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Dennis confirms he vetoed Red Bull/Honda deal

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Dennis confirms he vetoed Red Bull/Honda deal
By:
Nov 28, 2015, 4:10 PM

McLaren boss Ron Dennis admits he decreed that Honda could not supply engines to Red Bull in 2016, but he insists that the Japanese manufacturer was fully behind the decision.

Takahiro Hachigo, Honda CEO with Ron Dennis, McLaren Executive Chairman and Niki Lauda, Mercedes Non-Executive Chairman on the grid
Fernando Alonso, McLaren Honda
Takahiro Hachigo, Honda CEO and Ron Dennis, McLaren Executive Chairman on the grid
Daniel Ricciardo, Red Bull Racing
Ron Dennis and Jenson Button, McLaren MP4-30
Ron Dennis, McLaren
Fernando Alonso, McLaren Honda

Red Bull held discussions with Honda after being unable to secure a deal with Ferrari or Mercedes after deciding to part company with Renault.

Dennis admitted he made the final call.

"Someone had to take a clear decision, and as it needed someone to take a decision, I took one, and therefore took the understandable flak," he said.

"But it was fully supported by Honda. We didn't have the capacity to engage another team, but someone had to stand up and say this is not going to happen.

"It wasn't me countering a desire of Honda, this was me taking responsibility for the decision, which goes with the job."

Dennis says the possibility of Honda expanding to a second team came too late, and that the biggest issue was making enough parts given the pace of development.

"We sat with Honda and absolutely analysed where we were," said Dennis. "And absolutely analysed where we were, and would it enhance our ability to become competitive faster or not by bringing in another team, such as Red Bull, who would pressurise the system even more?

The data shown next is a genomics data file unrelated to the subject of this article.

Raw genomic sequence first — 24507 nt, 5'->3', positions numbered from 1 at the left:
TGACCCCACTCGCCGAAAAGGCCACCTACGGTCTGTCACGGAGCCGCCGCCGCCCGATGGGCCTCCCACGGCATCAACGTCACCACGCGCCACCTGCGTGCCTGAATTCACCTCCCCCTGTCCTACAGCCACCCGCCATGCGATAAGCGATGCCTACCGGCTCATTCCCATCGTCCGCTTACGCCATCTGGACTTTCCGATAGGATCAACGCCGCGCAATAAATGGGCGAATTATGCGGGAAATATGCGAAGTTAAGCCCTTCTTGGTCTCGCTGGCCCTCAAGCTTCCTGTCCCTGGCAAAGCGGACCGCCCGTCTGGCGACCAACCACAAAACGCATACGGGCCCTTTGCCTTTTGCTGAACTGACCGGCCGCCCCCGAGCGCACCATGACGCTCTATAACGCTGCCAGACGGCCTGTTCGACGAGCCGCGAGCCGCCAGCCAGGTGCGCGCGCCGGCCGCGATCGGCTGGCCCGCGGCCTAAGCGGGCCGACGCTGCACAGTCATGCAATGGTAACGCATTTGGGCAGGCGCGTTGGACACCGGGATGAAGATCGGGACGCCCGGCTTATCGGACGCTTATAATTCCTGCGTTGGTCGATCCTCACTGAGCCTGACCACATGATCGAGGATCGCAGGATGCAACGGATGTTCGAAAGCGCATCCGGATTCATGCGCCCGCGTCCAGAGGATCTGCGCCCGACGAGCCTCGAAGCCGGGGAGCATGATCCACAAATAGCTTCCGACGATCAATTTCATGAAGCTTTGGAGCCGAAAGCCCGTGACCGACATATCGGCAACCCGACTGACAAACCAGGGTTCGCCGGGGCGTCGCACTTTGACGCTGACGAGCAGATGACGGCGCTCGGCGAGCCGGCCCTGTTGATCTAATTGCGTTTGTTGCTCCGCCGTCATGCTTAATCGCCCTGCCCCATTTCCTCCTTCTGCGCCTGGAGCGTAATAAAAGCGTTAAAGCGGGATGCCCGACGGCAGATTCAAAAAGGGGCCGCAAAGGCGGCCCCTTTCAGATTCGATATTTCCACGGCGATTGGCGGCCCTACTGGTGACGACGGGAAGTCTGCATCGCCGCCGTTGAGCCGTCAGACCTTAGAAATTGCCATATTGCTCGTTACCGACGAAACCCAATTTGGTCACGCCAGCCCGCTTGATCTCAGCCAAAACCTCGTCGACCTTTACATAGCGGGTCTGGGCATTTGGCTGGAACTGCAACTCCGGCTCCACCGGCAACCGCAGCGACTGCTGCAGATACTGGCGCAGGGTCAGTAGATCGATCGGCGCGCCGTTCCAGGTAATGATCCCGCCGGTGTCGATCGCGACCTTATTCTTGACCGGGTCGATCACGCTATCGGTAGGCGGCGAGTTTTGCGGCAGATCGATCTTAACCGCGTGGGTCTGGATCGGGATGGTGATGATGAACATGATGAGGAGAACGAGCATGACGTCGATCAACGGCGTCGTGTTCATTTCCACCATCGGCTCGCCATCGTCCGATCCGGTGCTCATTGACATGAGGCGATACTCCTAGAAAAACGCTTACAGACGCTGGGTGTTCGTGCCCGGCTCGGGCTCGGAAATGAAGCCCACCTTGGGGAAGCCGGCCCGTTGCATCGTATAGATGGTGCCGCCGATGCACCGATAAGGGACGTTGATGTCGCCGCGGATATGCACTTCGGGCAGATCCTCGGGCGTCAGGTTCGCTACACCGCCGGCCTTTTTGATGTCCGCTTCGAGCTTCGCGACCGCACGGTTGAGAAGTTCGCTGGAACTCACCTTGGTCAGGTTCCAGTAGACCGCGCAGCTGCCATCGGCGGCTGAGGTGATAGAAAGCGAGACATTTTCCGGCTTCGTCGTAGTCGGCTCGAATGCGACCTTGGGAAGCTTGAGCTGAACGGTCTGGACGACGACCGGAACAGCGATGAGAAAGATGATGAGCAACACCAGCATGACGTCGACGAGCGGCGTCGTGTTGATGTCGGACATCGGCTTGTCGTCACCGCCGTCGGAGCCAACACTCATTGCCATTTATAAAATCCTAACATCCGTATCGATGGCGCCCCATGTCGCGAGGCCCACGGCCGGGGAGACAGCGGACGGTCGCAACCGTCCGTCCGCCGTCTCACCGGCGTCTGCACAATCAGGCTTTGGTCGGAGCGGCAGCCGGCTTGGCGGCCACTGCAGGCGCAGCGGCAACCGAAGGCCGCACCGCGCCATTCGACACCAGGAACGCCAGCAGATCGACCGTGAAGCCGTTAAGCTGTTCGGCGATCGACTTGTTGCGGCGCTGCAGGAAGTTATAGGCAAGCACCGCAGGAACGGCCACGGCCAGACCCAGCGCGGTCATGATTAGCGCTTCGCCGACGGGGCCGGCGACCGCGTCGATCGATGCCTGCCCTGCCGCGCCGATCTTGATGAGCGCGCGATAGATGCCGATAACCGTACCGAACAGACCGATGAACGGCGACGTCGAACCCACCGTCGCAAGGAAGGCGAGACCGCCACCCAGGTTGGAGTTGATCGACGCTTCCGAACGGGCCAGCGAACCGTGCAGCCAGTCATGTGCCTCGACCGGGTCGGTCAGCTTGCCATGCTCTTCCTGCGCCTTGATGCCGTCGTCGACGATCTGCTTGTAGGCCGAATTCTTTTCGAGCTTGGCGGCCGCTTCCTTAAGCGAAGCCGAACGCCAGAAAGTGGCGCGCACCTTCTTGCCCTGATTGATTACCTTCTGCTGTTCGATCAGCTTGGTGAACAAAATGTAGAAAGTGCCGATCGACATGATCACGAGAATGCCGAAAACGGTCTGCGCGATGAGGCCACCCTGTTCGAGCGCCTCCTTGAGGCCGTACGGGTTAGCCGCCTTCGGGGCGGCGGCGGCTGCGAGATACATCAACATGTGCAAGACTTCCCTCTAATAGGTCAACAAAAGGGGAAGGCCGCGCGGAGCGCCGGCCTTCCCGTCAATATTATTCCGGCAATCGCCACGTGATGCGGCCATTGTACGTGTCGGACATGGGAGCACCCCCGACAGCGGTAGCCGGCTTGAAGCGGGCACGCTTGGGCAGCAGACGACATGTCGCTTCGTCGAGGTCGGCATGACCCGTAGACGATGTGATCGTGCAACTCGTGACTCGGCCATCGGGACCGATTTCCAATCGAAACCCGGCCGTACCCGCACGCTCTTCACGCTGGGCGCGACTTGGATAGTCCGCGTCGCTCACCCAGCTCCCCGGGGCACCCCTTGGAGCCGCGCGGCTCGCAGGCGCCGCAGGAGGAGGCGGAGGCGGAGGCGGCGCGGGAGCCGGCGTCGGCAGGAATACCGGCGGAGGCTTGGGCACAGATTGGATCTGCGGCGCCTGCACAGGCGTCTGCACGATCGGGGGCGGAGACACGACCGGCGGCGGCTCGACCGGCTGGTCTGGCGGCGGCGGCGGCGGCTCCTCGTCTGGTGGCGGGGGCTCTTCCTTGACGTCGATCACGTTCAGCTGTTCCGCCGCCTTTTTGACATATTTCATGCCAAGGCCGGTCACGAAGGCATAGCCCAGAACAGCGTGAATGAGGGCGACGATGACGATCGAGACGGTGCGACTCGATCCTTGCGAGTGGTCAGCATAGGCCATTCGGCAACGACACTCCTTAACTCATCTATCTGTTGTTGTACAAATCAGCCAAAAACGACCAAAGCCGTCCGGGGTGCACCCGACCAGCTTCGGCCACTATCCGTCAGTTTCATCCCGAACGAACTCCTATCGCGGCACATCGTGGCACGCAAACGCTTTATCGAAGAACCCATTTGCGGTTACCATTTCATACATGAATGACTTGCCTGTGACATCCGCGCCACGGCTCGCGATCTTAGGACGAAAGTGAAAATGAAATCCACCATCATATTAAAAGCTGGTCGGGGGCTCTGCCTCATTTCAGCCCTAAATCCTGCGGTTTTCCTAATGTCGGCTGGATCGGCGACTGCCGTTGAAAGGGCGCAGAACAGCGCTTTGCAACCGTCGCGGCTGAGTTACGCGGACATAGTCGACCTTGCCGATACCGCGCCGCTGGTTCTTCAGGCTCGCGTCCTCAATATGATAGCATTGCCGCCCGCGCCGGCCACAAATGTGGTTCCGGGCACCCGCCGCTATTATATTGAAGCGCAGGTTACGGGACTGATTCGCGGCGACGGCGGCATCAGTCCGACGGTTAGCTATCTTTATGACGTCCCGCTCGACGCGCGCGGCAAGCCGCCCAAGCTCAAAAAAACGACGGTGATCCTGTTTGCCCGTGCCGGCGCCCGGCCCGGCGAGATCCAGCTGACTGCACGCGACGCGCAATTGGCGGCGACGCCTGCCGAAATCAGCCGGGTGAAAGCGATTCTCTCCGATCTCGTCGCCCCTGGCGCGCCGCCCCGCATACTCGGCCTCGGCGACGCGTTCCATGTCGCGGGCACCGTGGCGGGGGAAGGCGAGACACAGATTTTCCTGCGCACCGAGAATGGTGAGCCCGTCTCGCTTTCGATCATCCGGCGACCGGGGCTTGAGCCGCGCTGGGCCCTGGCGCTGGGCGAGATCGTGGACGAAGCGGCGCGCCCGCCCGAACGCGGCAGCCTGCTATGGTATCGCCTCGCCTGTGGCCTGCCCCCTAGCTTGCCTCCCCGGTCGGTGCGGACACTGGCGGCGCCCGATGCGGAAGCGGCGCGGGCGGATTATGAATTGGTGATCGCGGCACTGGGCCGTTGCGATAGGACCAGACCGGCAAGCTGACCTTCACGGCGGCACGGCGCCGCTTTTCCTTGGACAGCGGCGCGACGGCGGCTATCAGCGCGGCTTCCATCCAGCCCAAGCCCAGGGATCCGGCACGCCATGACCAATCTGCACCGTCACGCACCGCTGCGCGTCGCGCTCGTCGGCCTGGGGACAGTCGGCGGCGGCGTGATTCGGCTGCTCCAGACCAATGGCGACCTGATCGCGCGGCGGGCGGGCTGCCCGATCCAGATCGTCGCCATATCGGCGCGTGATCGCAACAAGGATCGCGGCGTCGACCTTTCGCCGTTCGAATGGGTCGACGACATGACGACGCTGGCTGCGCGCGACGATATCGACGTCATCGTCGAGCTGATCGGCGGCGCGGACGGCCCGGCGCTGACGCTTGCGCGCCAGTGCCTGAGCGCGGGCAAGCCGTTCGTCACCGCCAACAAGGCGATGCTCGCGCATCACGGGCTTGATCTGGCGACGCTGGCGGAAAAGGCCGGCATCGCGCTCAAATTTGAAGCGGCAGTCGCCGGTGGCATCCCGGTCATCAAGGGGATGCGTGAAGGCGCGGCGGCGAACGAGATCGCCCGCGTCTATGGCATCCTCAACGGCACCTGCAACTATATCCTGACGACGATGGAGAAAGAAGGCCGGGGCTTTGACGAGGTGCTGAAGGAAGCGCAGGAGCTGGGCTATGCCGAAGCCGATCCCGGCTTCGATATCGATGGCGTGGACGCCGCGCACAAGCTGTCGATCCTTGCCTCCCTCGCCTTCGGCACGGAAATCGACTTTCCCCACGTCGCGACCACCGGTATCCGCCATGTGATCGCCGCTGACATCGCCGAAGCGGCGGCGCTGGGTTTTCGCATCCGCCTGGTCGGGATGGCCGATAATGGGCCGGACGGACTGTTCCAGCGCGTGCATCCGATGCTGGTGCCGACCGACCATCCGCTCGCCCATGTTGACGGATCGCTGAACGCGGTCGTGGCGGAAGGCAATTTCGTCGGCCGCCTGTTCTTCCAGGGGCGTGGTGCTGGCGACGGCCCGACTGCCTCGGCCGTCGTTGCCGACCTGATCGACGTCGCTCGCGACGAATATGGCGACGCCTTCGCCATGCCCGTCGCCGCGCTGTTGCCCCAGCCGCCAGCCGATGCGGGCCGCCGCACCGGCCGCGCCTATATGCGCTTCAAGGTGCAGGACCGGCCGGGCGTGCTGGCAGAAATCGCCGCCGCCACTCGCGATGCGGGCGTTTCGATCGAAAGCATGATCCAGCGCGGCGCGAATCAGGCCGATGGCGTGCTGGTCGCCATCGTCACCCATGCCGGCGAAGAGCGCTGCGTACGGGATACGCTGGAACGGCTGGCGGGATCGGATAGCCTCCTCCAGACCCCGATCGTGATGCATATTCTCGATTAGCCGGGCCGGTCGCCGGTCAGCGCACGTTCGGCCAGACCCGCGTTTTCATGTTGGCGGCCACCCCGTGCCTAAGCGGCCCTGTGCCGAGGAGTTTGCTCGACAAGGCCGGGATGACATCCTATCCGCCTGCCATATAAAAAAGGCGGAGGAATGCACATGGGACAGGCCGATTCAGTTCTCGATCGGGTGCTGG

"Based on the current supply structure, where we are on the engine, the time before the first grand prix [of 2016], it was very, very clear that the decision really was that it wasn't possible physically to push the suppliers up the supply chain to increased production, because we didn't know what we wanted them to make.

"Our engine programme will be late next year because we want to take the maximum amount of time to make parts. How many parts do you make, bearing in mind there is a lot more freedom now. Anyone can design a new engine next year, everybody is designing a new engine.

"The more engines you have to make, the more your supply change gets stressed, because you have to develop components and then commit to how many you're going to make – a lot of what you make in an R&D capacity is scrap.

"Just having increased the budget into F1 Honda could see no real economic logic at this stage to embrace another team."

 

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